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ULTIMATE CUBS
2003-10-15 19:11
by Alex Belth
Note: The Bronx Banter blog has moved to bronxbanterblog.com.

The Marlins stunning come-from-behind victory against the Cubbies at Wrigley last night will go down as one of the most memorable collapses in baseball history. If the Cubs—who blew a 3-0 lead with five outs left in the game, and eventually lost, 8-3—win tonight with Kerry Wood on the mound, Game 6 will be an ironic side note (much like the Zimmer incident, to a lesser extent, would be for the Yankees). But if they lose, this will simply be the latest chapter in the painful and sorrowful history of the Chicago Cubs.

The Cubs fan that I've known the longest is my best friend's father. Sam Plummer, now in his late '60s, is straight-outta-the-Midwest even though he's lived in an around New York City for well over thirty years. He's the first person I knew who had that distinctively wry midwestern sensibility, and he was also the first grown up Cubs fan I ever knew.

Sam actually took his daughter Liz —my great pal—and me to our first Yankee game ever. It was in summer of 1978. (Reggie had the day off, what a shame.) But we didn't let it ruin our day, and Liz and I spent most of our time eating. At seven years old, the food was far more exciting than the game being played down below.

Sam is a classic Yankee-hater, but he won't necessarily bust your chops about it. He's no Red Sox fan. Hey, he married an Italian goil from Brooklyn who can imitate Gil MacDougald's batting stance and tell you all you need to know about Vic Raschi, Allie Reynolds, and Bobby Richardson. He can't be all bad, right? One thing I've always appreciated about Sam is that his dislike for the Yankees has never seemed personal. It's a fact of life. If you don't agree: Degust bus. He never put me down for being a Yankee fan.

As a kid I used to wonder, "Why is he so doubtful and distrustful? Why does he make it seem like it's impossible to win?" Then he would tell me about his history rooting for a team that never won. Not only that, they so rarely came close to winning, it wasn't even worth getting yourself worked up and sweaty when they did come close. What can you do with close other than suffer?

Fans at Wrigley were joyous for much of the game last night in Chicago, the fools. It was hard to deny them their pleasure either—you could see lots of older people, little, old ladies in baseball caps, as well as clusters of shirtless teenagers with painted chests—enjoying themselves like it was New Year's Eve times ten. Mark Prior, who has been the dominant pitcher of this post season, was rolling again. The game was getting late, and a 3-0 lead felt more than comfortable.

But I knew who didn't trust that lead, and those odds: Samuel Plummer. I know he wasn't surprised that the Cubs not only blew the lead, but also managed to get blown out in the process. The fan who prevented Alou from making the second out in the eighth inning plays the fall guy, but the truth is that the Cubs made plenty of mistakes. They cost themselves the game, not the poor schnook who is the living the Jackie Smith nightmare as "the sickest man in America."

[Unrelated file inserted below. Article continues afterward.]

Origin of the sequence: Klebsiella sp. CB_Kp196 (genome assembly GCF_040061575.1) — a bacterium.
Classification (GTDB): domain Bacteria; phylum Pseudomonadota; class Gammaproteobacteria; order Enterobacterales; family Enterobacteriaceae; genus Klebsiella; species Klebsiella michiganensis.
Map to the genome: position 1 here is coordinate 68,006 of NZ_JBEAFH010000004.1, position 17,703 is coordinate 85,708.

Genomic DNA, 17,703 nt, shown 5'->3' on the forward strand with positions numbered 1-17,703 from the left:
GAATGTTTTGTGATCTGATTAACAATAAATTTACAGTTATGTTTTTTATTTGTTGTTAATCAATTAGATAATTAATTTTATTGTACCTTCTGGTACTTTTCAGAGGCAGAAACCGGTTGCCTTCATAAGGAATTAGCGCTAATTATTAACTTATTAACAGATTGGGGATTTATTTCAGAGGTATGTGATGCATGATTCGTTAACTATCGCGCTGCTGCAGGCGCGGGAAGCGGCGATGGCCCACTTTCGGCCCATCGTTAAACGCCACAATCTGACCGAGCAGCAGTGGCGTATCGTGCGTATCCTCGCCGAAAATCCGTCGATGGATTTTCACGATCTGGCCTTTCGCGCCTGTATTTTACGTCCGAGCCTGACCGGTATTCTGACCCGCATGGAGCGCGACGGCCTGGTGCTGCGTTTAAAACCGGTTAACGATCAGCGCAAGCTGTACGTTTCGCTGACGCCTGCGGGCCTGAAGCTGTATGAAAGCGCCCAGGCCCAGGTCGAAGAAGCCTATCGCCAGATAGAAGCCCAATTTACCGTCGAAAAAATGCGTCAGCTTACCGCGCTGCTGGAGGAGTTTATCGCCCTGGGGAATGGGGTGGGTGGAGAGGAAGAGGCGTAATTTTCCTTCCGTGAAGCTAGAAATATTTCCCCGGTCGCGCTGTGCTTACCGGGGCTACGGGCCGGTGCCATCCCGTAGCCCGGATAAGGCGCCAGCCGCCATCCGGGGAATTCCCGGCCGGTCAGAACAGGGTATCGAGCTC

I like how Seth Speaks put it:


My thoughts- First, the fan technically did nothing wrong. He didn’t lunge forward. The ball would have landed in the stands. So, the fan did have the right to the ball. Now for my real thought- DUDE! You’re a Cubs fan, it’s the playoffs. You need 5 outs to go to the World Series. Let your team’s left fielder make that catch.

I'm sure that Sam Plummer expects the Cubs to lose tonight. Not that he's rooting for it to happen, but his history and his reality says that it's the natural order of the universe that the Cubs will lose. Kerry Wood? Please. He's pitching just makes it worse when they lose, haven't you been paying attention?

I don't know if the Cubs will lose tonight, but I do know that the Marlins have displayed some kind of resolve. (It's that kind of resolve that the Red Sox need today if they want to extend their season too.) It's hard to not like the Cubs chances with Kerry Wood on the mound, but I suppose that all depends if you see the glass as being half full or half empty.

The traditionalist in me is pulling for the Cubs, but I admire the spirit of the Marlins as well. They are an energetic and likable team, and just about everybody is rooting against them. The networks and newspapers, the casual and serious fans all want the Cubs in the Serious. Florida is in a no-win situation in terms of public perception because even if they do win tonight, this will likely be remembered as the Cubs losing, not the Marlins winning. (If Florida wins the World Serious—as improbable as it seems—I don't think they'll care how history remembers them.)

But most of all I'm rooting for the Cubs to win just so it makes Sam Plummer's day. Even his week. It would be a nice surprise for him. Although knowing Sam, he won't get too damned excitable because they'd still have to win four more games in the Serious to make it anything worth talking about, let alone remembering.

* * * *

Meanwhile, the Red Sox have to win today to set up "Ultimate Yankees-Red Sox." It would be fitting if the Sox were able to pull another one out of their collective arse. The pitching match-up clearly favors the Yankees, and Boston is going to have to pull some magic out of a hat to shut the Yankees down. (Hopefully, the Yankee offense displays a little patience.)

It would also be fitting for the Yankees to end this hear and now. But if you are talking about the ultimate one-game, winner-take-all, how can you do much better than Pedro vs. the Rocket, Game Seven in Yankee Stadium?

I know it would be the perfect way for the Sox to beat the Yankees, and vice versa, especially after the events of Game 3.

Let's hope it doesn't come to that. But I won't be surprised if it does.

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